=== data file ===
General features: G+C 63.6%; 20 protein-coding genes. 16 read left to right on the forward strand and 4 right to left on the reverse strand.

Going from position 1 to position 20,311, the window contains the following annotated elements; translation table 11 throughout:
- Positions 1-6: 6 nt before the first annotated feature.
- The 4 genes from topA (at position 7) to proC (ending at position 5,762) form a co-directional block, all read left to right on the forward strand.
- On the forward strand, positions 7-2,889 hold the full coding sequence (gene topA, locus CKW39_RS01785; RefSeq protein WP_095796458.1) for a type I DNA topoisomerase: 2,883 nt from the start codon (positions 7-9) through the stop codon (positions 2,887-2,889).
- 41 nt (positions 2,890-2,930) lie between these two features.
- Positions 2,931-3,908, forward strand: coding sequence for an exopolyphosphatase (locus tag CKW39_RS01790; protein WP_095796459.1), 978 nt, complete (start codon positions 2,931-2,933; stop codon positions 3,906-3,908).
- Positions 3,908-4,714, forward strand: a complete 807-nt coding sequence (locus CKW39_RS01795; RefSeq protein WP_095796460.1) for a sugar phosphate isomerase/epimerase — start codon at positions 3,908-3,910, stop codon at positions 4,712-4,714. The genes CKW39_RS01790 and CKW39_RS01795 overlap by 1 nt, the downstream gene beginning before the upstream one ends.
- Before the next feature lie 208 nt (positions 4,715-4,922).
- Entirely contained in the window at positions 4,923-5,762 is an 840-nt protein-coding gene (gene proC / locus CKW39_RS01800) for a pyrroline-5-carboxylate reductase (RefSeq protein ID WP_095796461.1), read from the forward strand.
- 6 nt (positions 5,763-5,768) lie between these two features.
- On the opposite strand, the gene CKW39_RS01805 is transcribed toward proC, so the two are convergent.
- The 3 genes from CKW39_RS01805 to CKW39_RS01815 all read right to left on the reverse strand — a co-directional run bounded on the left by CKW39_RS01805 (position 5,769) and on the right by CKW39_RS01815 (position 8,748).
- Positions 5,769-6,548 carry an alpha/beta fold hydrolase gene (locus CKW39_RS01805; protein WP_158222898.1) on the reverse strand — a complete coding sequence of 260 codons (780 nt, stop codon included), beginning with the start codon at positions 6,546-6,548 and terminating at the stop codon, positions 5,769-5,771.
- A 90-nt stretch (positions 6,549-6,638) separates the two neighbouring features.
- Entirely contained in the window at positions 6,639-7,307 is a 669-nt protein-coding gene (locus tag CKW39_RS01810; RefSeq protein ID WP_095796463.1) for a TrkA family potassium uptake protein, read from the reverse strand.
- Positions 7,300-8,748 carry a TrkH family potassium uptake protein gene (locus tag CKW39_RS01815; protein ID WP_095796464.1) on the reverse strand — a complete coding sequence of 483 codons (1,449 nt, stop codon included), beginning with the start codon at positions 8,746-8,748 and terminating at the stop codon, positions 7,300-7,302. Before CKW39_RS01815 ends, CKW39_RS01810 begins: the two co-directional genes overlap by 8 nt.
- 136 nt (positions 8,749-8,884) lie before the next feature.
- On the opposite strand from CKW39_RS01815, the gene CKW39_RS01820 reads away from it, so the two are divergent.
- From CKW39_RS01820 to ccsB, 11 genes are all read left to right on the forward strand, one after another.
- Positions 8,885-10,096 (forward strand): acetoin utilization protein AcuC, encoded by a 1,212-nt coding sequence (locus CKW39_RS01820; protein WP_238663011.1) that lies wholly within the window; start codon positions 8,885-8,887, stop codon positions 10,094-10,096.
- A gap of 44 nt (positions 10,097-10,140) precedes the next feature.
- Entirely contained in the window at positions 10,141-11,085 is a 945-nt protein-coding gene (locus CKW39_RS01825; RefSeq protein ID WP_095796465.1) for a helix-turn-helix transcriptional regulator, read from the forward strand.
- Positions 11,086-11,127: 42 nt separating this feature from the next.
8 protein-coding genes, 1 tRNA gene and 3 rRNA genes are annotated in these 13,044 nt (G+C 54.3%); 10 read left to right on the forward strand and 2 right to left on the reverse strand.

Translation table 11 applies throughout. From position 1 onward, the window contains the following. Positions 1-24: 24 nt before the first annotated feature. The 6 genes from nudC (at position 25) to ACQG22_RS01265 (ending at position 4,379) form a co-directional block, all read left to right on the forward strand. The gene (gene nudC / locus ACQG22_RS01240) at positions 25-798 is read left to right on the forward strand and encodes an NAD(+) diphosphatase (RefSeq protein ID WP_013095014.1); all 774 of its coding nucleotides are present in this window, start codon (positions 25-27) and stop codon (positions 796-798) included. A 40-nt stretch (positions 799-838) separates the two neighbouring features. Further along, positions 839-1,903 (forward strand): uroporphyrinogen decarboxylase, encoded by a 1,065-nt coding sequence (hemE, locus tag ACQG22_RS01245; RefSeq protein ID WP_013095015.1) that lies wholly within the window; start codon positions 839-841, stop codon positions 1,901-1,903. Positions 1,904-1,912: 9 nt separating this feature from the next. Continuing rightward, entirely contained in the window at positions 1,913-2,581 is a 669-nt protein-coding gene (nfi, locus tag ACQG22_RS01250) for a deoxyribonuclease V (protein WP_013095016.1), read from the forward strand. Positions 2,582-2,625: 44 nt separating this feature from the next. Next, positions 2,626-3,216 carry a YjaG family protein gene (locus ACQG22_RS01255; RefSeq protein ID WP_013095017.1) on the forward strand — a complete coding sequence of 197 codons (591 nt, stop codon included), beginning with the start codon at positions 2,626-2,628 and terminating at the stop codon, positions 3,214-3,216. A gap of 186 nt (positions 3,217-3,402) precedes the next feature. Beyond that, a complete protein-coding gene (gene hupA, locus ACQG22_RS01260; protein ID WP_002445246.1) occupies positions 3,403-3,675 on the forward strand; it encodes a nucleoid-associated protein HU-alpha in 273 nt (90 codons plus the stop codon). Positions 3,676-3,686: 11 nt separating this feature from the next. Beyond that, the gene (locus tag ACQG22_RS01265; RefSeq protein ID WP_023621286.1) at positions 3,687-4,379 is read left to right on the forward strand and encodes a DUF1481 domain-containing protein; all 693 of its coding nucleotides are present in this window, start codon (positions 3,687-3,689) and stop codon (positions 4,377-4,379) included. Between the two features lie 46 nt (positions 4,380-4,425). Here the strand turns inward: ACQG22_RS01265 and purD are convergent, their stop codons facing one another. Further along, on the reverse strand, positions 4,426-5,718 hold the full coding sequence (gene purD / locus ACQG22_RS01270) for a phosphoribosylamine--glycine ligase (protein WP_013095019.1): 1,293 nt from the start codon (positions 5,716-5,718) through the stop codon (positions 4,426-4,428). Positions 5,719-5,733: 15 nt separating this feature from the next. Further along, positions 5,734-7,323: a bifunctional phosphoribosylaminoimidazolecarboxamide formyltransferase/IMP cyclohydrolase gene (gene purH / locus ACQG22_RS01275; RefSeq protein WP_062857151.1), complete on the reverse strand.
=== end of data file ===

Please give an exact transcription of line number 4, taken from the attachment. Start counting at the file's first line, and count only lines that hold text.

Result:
- The 4 genes from topA (at position 7) to proC (ending at position 5,762) form a co-directional block, all read left to right on the forward strand.